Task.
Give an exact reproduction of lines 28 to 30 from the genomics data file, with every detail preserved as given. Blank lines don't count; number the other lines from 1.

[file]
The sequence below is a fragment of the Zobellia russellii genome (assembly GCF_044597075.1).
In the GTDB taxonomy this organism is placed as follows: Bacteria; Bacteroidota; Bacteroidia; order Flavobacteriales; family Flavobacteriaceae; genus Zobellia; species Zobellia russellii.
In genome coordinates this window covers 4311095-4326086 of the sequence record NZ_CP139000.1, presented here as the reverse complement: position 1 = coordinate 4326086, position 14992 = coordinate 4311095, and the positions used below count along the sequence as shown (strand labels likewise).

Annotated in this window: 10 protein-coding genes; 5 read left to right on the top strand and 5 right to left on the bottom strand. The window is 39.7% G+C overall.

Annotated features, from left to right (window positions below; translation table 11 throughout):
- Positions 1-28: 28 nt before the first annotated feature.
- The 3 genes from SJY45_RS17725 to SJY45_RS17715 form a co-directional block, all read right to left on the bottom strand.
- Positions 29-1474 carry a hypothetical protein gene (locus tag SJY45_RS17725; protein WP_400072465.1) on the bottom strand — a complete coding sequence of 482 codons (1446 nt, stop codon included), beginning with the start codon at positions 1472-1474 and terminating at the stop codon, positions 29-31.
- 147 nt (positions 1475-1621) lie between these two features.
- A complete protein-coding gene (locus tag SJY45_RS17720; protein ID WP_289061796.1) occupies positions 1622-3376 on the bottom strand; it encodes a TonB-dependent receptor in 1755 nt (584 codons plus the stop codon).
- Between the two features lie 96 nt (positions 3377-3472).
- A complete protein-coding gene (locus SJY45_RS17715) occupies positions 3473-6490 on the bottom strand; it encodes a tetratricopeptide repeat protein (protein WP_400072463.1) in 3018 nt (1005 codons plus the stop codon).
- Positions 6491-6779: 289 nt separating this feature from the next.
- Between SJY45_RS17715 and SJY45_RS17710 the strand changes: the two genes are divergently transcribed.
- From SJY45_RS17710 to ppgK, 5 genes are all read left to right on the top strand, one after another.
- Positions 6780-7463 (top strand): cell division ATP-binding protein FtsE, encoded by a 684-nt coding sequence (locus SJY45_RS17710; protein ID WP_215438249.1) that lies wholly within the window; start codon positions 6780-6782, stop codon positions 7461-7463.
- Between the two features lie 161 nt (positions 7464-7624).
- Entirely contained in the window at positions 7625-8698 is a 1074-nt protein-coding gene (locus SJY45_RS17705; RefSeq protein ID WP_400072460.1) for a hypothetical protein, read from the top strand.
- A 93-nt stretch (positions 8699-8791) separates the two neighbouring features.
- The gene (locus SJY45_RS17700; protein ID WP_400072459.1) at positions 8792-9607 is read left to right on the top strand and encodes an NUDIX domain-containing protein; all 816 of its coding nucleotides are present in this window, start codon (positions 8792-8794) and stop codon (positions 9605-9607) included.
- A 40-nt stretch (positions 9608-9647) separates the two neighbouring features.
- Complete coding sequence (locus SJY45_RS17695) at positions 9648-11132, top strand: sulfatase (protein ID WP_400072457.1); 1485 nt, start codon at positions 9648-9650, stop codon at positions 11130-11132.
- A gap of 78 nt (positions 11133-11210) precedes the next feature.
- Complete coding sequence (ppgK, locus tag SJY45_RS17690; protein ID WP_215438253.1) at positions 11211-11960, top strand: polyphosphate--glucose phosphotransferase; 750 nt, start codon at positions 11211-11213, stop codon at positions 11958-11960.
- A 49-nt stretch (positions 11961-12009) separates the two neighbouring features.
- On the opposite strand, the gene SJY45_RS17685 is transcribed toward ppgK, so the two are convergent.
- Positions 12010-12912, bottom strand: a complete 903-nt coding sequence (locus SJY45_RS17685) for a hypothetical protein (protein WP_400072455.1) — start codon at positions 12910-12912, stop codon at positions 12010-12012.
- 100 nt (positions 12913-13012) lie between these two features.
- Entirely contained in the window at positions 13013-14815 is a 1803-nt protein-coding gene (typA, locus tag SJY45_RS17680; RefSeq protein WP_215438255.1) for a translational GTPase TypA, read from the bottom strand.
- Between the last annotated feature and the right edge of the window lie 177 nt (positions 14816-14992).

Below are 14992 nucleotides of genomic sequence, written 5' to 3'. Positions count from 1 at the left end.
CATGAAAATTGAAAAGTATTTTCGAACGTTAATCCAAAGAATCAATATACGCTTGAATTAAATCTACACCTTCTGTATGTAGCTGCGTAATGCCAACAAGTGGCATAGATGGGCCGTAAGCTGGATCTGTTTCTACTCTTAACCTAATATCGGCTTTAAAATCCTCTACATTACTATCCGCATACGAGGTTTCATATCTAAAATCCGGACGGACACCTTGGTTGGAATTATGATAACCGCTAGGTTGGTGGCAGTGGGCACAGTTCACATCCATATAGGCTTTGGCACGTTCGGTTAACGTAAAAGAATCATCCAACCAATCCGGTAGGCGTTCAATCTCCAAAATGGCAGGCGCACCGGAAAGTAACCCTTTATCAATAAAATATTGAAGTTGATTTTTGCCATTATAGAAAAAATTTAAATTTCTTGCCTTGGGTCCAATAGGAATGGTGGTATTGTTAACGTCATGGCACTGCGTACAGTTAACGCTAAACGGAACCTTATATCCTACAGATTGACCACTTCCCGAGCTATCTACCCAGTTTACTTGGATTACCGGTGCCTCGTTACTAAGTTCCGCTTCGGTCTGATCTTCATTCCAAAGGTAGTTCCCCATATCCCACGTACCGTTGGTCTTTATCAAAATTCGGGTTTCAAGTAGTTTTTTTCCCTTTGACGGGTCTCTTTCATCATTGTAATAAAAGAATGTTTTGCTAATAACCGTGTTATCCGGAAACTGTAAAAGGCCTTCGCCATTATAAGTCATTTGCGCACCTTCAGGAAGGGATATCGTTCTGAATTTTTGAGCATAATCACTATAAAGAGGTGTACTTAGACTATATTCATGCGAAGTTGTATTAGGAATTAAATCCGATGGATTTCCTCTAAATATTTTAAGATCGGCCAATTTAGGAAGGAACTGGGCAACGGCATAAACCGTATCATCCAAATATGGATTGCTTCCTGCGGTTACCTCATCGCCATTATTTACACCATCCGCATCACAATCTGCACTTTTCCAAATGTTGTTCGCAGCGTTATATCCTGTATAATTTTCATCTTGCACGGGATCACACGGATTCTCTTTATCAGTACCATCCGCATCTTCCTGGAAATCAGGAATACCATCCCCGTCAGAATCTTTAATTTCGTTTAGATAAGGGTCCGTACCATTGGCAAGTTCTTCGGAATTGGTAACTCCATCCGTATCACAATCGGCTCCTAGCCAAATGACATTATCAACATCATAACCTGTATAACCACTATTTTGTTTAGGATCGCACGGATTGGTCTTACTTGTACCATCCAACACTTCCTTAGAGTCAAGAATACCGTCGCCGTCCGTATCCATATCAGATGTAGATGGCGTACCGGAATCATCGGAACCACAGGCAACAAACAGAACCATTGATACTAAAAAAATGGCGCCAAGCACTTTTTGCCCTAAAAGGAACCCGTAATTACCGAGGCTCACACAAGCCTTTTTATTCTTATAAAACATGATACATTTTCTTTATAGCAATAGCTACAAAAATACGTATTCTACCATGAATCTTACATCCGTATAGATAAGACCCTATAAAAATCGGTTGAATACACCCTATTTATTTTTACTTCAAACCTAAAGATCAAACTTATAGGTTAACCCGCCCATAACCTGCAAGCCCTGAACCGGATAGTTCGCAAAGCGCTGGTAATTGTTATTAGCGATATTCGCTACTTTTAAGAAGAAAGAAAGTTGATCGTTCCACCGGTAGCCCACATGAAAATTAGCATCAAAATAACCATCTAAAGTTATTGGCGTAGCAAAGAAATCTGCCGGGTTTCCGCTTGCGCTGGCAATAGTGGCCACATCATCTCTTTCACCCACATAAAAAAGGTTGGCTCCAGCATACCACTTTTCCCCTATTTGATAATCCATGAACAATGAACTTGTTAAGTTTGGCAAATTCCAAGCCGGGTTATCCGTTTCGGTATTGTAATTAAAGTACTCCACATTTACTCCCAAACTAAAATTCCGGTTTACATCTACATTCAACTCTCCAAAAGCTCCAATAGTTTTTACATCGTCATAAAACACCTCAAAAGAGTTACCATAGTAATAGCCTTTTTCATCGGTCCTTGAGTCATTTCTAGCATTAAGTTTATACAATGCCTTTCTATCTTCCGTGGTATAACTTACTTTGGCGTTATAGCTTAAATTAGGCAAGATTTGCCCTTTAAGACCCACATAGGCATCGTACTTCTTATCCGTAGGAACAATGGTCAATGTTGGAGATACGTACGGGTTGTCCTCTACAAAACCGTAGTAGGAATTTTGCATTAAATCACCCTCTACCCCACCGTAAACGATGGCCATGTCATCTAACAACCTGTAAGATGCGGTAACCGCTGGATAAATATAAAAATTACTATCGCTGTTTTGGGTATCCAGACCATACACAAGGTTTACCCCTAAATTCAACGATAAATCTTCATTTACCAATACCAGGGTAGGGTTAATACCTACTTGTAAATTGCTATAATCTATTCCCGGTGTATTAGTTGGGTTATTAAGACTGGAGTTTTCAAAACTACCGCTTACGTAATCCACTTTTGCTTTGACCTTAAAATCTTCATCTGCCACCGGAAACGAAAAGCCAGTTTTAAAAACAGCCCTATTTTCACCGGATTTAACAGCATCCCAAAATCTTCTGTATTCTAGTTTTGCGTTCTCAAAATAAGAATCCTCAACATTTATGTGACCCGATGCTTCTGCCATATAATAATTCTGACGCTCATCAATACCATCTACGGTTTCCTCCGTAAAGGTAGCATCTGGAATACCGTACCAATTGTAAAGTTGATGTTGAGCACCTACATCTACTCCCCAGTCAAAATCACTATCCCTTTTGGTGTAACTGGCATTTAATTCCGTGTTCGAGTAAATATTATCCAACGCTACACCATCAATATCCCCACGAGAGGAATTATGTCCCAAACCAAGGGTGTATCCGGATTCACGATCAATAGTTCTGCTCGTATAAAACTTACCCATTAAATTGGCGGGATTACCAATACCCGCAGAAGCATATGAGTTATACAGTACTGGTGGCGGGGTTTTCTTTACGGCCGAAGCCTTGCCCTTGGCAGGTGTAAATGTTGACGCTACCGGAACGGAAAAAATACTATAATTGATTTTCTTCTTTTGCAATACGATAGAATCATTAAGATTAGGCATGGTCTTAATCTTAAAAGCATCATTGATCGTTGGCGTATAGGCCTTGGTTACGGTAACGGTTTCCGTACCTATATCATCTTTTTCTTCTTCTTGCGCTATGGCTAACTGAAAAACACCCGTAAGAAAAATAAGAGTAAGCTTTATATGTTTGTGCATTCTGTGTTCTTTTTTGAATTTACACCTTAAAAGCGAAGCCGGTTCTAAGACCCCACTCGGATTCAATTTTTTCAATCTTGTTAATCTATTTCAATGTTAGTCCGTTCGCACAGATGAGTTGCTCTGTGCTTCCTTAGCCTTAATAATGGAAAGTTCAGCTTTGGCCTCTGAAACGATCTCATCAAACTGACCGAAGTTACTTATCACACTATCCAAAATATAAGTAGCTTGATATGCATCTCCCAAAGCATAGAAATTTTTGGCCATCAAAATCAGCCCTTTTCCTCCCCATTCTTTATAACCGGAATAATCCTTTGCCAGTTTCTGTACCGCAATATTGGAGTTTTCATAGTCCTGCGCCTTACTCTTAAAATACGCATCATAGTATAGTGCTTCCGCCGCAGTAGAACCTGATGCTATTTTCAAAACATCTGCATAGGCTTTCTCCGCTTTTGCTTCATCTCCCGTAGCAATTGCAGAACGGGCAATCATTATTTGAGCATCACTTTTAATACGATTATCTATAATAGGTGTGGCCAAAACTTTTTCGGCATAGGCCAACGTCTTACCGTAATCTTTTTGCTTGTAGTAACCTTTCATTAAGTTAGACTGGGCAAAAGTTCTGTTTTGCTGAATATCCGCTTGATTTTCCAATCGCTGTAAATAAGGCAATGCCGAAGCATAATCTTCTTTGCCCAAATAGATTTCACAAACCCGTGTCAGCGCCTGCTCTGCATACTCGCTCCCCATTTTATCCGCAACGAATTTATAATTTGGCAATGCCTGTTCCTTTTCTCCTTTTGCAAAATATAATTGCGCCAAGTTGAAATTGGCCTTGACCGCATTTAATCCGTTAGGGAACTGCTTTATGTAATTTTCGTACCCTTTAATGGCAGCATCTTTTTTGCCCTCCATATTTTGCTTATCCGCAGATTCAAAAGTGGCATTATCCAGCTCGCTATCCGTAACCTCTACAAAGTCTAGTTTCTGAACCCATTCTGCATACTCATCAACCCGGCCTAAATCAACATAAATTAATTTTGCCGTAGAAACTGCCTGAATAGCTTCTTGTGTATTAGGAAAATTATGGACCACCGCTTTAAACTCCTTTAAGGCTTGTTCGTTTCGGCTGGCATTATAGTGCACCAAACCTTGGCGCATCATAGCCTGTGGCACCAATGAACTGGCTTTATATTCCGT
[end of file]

- 100 nt (positions 12913-13012) lie between these two features.
- Entirely contained in the window at positions 13013-14815 is a 1803-nt protein-coding gene (typA, locus tag SJY45_RS17680; RefSeq protein WP_215438255.1) for a translational GTPase TypA, read from the bottom strand.
- Between the last annotated feature and the right edge of the window lie 177 nt (positions 14816-14992).